Timothy James Gordon Eliott
25 March 1935
Eltham, New Zealand
|Died||22 April 2011 76) (aged|
Wentworth Falls, New South Wales, Australia
Timothy James Gordon Eliott (25 March 1935 – 22 April 2011) was a New Zealand actor.
Eliott was born in Eltham, South Taranaki, New Zealand on 25 March 1935.His mother died when he was one and he was brought up by aunts and grandparents until he joined his father in England after the war where he went to public schools in Bath and Bristol. He returned to New Zealand in 1950.
He became an actor by accident when in 1955 he accompanied a colleague to auditions for Nola Millar's production of Richard II with the Thespians company and ended up being cast as Bolingbroke in which he was very well received.He went on to appear as Worthy in Virtue in Danger for the New Zealand Players and Jimmy Porter in Look Back in Anger for Unity Theatre as well as appearing in radio drama and commercials.
In 1964, Eliott was one of the founders of Downstage Theatre in Wellington, and acted in, designed and directed many of the early productions.
He emigrated to Australia in 1968 where, in concurrent productions for the Old Tote Theatre Company in 1969, he played Hamlet in Shakespeare's "Hamlet" and Guildenstern in Tom Stoppard's "Rosencrantz and Guildenstern are Dead" before going on to a fruitful acting career in television and film and as a voice-over artist. (In the mid 1970s he had a continuing role as a sports reporter in the Crawford Productions series The Box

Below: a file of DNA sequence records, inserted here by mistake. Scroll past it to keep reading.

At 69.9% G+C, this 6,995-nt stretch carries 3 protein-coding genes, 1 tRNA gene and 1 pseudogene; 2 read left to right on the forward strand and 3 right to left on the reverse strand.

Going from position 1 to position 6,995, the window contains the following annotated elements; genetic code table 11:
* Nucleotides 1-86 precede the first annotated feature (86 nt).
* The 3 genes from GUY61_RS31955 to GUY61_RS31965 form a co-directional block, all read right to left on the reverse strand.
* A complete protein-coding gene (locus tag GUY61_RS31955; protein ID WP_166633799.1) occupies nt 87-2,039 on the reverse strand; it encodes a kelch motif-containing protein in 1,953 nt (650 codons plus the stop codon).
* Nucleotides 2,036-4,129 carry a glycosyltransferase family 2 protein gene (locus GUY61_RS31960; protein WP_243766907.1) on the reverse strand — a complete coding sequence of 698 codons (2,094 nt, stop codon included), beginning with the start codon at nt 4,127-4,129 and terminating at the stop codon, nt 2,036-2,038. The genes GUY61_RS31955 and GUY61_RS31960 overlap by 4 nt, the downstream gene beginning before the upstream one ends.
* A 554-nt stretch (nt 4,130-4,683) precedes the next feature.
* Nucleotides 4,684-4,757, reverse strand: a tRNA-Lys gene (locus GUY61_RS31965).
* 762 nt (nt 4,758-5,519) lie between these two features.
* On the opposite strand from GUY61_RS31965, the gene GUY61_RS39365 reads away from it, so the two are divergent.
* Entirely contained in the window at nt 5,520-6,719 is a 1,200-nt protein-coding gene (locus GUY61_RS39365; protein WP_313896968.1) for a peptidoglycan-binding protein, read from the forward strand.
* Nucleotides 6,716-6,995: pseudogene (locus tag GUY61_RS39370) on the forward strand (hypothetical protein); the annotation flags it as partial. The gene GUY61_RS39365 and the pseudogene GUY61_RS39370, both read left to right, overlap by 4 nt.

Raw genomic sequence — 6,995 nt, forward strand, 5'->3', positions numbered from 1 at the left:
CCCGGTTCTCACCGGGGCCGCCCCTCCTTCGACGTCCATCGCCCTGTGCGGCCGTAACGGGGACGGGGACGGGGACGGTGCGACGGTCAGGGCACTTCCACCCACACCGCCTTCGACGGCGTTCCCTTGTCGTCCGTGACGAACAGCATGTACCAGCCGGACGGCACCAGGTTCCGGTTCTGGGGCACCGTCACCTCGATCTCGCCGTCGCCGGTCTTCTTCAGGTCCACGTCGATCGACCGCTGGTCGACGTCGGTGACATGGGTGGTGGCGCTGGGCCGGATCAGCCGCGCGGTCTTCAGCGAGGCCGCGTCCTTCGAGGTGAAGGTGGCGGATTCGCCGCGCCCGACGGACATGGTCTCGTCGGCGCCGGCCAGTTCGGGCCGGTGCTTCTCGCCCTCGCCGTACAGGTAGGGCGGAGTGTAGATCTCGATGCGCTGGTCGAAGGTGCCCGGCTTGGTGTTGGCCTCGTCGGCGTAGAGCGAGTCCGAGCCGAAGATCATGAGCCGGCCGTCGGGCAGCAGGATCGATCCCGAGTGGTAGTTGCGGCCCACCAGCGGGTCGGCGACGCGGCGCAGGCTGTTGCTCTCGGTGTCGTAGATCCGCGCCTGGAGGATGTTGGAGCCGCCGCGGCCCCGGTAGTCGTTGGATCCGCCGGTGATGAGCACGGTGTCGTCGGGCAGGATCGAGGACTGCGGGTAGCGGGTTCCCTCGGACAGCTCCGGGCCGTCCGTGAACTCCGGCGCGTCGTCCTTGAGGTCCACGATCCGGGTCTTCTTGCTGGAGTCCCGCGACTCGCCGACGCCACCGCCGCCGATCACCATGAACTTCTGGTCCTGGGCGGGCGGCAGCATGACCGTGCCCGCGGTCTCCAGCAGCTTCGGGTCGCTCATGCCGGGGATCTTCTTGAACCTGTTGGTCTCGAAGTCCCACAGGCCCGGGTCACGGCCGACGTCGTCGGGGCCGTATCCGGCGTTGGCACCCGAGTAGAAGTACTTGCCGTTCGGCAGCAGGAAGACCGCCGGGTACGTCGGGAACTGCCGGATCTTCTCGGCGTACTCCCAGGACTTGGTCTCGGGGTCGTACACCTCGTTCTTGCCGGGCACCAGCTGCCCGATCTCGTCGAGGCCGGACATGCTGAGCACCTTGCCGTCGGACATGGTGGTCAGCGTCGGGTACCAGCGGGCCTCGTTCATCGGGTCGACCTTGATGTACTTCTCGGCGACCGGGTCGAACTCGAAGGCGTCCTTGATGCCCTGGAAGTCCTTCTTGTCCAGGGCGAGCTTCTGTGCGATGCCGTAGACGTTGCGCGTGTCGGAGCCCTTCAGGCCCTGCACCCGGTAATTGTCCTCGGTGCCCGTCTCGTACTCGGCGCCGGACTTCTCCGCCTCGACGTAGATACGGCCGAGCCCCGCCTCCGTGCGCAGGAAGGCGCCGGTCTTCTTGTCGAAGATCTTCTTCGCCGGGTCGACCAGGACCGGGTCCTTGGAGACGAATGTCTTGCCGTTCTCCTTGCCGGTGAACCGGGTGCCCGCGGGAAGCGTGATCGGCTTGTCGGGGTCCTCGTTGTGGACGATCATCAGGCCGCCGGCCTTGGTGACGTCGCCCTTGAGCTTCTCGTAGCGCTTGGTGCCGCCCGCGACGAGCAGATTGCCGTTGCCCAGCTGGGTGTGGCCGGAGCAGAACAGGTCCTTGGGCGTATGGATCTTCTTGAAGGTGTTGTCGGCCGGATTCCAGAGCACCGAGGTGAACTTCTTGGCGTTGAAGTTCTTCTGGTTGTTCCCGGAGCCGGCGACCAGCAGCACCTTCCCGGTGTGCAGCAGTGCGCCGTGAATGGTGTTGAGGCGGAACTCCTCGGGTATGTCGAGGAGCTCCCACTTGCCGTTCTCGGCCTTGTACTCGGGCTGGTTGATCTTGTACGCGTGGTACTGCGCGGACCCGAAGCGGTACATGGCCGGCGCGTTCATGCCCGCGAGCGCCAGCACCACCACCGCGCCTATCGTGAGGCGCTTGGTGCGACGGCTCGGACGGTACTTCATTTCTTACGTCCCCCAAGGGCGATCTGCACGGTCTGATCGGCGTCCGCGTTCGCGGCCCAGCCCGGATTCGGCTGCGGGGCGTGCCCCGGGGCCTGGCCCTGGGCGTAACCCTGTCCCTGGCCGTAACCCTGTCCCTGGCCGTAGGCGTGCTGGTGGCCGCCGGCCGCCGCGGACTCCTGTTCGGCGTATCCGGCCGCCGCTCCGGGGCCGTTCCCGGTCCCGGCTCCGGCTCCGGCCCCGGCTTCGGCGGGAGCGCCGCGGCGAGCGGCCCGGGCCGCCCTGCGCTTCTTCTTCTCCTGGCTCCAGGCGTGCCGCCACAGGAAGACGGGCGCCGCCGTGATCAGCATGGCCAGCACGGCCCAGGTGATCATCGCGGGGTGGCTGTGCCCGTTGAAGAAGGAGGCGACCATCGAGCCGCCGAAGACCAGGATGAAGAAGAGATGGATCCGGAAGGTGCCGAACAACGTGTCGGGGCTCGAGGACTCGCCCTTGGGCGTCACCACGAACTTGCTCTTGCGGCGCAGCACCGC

He returned briefly to New Zealand in 1983 to play Colonel Elliot in Utu directed by Geoff Murphy.
Eliott died in Wentworth Falls, New South Wales, on 22 April 2011.
Rosencrantz and Guildenstern Are Dead is an absurdist, existential tragicomedy by Tom Stoppard, first staged at the Edinburgh Festival Fringe in 1966. The play expands upon the exploits of two minor characters from Shakespeare's Hamlet, the courtiers Rosencrantz and Guildenstern, and the main setting is Denmark.
Hamlet is a 1948 British film adaptation of William Shakespeare's play of the same name, adapted and directed by and starring Laurence Olivier. Hamlet was Olivier's second film as director and the second of the three Shakespeare films that he directed. Hamlet was the first British film to win the Academy Award for Best Picture. It is the first sound film of the play in English.
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